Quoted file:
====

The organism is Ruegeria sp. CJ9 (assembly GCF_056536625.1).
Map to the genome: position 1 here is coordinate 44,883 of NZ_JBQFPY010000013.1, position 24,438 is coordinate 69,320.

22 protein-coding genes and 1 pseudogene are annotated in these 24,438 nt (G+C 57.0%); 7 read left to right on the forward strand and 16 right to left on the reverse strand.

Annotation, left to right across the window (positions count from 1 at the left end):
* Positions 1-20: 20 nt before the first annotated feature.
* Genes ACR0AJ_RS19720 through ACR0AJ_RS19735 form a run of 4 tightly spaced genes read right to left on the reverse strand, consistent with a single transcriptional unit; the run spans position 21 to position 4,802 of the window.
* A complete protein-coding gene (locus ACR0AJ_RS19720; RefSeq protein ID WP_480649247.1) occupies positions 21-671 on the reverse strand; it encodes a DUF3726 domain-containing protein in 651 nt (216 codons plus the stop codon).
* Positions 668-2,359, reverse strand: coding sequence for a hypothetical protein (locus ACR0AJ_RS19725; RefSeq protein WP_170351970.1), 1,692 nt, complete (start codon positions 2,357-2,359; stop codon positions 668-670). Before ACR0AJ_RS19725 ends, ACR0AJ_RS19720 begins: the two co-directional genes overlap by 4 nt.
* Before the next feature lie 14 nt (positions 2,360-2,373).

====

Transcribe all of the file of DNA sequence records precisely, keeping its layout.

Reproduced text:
The organism is Ruegeria sp. CJ9 (assembly GCF_056536625.1).
Map to the genome: position 1 here is coordinate 44,883 of NZ_JBQFPY010000013.1, position 24,438 is coordinate 69,320.

22 protein-coding genes and 1 pseudogene are annotated in these 24,438 nt (G+C 57.0%); 7 read left to right on the forward strand and 16 right to left on the reverse strand.

Annotation, left to right across the window (positions count from 1 at the left end):
* Positions 1-20: 20 nt before the first annotated feature.
* Genes ACR0AJ_RS19720 through ACR0AJ_RS19735 form a run of 4 tightly spaced genes read right to left on the reverse strand, consistent with a single transcriptional unit; the run spans position 21 to position 4,802 of the window.
* A complete protein-coding gene (locus ACR0AJ_RS19720; RefSeq protein ID WP_480649247.1) occupies positions 21-671 on the reverse strand; it encodes a DUF3726 domain-containing protein in 651 nt (216 codons plus the stop codon).
* Positions 668-2,359, reverse strand: coding sequence for a hypothetical protein (locus ACR0AJ_RS19725; RefSeq protein WP_170351970.1), 1,692 nt, complete (start codon positions 2,357-2,359; stop codon positions 668-670). Before ACR0AJ_RS19725 ends, ACR0AJ_RS19720 begins: the two co-directional genes overlap by 4 nt.
* Before the next feature lie 14 nt (positions 2,360-2,373).